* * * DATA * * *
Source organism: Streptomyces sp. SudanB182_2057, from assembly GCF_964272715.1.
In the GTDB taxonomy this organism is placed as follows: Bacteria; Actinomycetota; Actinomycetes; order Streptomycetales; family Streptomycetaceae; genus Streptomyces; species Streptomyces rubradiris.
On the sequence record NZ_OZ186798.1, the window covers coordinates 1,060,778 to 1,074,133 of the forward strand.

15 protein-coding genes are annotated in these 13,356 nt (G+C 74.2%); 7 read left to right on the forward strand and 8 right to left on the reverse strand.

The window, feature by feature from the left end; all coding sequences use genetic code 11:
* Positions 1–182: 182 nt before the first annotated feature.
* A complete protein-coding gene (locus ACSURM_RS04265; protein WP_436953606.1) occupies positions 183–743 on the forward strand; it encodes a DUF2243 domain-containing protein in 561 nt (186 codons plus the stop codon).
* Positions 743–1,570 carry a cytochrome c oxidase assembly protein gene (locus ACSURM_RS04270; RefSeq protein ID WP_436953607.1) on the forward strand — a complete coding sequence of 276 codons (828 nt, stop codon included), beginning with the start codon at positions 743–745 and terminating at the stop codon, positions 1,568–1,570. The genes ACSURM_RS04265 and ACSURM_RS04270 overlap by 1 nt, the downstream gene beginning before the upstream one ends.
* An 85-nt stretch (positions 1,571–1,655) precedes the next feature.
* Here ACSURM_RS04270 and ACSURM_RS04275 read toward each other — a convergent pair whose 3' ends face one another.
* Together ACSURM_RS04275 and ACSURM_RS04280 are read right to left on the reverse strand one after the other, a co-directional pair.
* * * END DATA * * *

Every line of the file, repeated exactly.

Source organism: Streptomyces sp. SudanB182_2057, from assembly GCF_964272715.1.
In the GTDB taxonomy this organism is placed as follows: Bacteria; Actinomycetota; Actinomycetes; order Streptomycetales; family Streptomycetaceae; genus Streptomyces; species Streptomyces rubradiris.
On the sequence record NZ_OZ186798.1, the window covers coordinates 1,060,778 to 1,074,133 of the forward strand.

15 protein-coding genes are annotated in these 13,356 nt (G+C 74.2%); 7 read left to right on the forward strand and 8 right to left on the reverse strand.

The window, feature by feature from the left end; all coding sequences use genetic code 11:
* Positions 1–182: 182 nt before the first annotated feature.
* A complete protein-coding gene (locus ACSURM_RS04265; protein WP_436953606.1) occupies positions 183–743 on the forward strand; it encodes a DUF2243 domain-containing protein in 561 nt (186 codons plus the stop codon).
* Positions 743–1,570 carry a cytochrome c oxidase assembly protein gene (locus ACSURM_RS04270; RefSeq protein ID WP_436953607.1) on the forward strand — a complete coding sequence of 276 codons (828 nt, stop codon included), beginning with the start codon at positions 743–745 and terminating at the stop codon, positions 1,568–1,570. The genes ACSURM_RS04265 and ACSURM_RS04270 overlap by 1 nt, the downstream gene beginning before the upstream one ends.
* An 85-nt stretch (positions 1,571–1,655) precedes the next feature.
* Here ACSURM_RS04270 and ACSURM_RS04275 read toward each other — a convergent pair whose 3' ends face one another.
* Together ACSURM_RS04275 and ACSURM_RS04280 are read right to left on the reverse strand one after the other, a co-directional pair.